The University of Oregon is located on Kalapuya ilihi, the traditional indigenous homeland of the Kalapuya people. Following treaties between 1851 and 1855, Kalapuya people were dispossessed of their indigenous homeland by the United States government and forcibly removed to the Coast Reservation in Western Oregon. Today, Kalapuya descendants are primarily citizens of the Confederated Tribes of Grand Ronde and the Confederated Tribes of Siletz Indians, and they continue to make important contributions to their communities, to the UO, to Oregon, and to the world.
In following the Indigenous protocol of acknowledging the original people of the land we occupy, we also extend our respect to the nine federally recognized Indigenous nations of Oregon: the Burns Paiute Tribe, the Confederated Tribes of Coos, Lower Umpqua and Siuslaw Indians, the Confederated Tribes of Grand Ronde, the Confederated Tribes of Siletz Indians, the Confederated Tribes of the Umatilla Indian Reservation, the Confederated Tribes of Warm Springs, the Coquille Indian Tribe, the Cow Creek Band of Umpqua Tribe of Indians, and the Klamath Tribes. We express our respect to the many more tribes who have ancestral connections to this territory, as well as to all other displaced Indigenous peoples who call Oregon home.
Strategies and Working Groups are autonomous grass-roots organizations of faculty, staff, and students from Native, Black, Latino, Asian, Desi and Pacific Islander, and white communities. Volunteers donate their personal time and energy in support of making the university a more welcoming place.
Vice President for Equity and Inclusion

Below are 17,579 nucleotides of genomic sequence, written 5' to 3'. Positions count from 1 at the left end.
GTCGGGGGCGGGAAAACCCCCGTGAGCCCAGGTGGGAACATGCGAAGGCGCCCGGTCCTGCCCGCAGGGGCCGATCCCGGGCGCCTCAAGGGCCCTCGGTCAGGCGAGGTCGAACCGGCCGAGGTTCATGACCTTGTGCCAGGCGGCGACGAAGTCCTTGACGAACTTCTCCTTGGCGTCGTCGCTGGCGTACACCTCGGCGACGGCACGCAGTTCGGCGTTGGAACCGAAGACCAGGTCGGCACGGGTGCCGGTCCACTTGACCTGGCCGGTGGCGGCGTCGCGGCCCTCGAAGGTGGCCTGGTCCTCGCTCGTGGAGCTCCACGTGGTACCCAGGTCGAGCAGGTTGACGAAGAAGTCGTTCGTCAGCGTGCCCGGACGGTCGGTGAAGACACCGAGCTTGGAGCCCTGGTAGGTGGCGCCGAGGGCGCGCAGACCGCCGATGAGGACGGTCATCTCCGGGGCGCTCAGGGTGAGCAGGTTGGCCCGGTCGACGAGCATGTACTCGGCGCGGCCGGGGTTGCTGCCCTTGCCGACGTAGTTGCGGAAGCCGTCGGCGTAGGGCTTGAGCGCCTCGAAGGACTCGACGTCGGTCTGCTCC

The Title IX Fight is as Relevant as Ever 50 Years Later. Title IX officially turns 50 on June 23. Congress passed the landmark piece of legislation in 1972 behind the efforts of lead author and sponsor Rep. Patsy Mink, the first Asian American woman to serve in Congress. The law prohibits sex-based discrimination in all education programs and activities that receive federal funding and mandates that they actively protect students and employees. To this day, Title IX continues to be one of the strongest deterrents of discrimination against women. Nonetheless, debates over Title IX are as active as ever...Read More
Embracing Intersectionality to Reconnect with the Foundations of Pride 2022 We cannot talk about Pride Month without talking about its foundations in the Stonewall Riots...The sustained and forceful resistance at Stonewall turned a tide to where, fast forward to 2022, it’s genuinely stunning to see a corporation without rainbow themed marketing in June...Many understandably have questions about the contradictions of this moment. Beyond symbolism and statements, what is the reality for LGBTQIA+ people of color? Whose vision of Pride is really being projected? Read more
On Freedom Day, Reflecting on How the Second Amendment Became a Race War Proxy. Throughout Oregon and many parts of the country, Juneteenth celebrations are getting unprecedented visibility and recognition Juneteenth commemorates the day in 1865, two years after the Emancipation Proclamation, when enslaved people in Galveston, Texas received the news of their freedom. It’s celebrated annually on June 19, but up until being recognized as a federal holiday in 2021, you would rarely see Juneteenth celebrations in Oregon outside of a few pockets of the state. It’s hard not to assume that white discomfort with a holiday celebrating and encouraging deep reflection on Black freedom played a big part in that... Read more...
IN THE SPOTLIGHT:
“As a first-generation Filipino student, I was always pushed by my family to complete a degree in higher education because I had the means and opportunity. When I chose my major, advertising, it was a shock to my family because it was not in the medical field. I knew though that I needed to follow my passion for creativity and design.”
Izabella Dentler, class of 2023
Major: Advertising; Minor: Art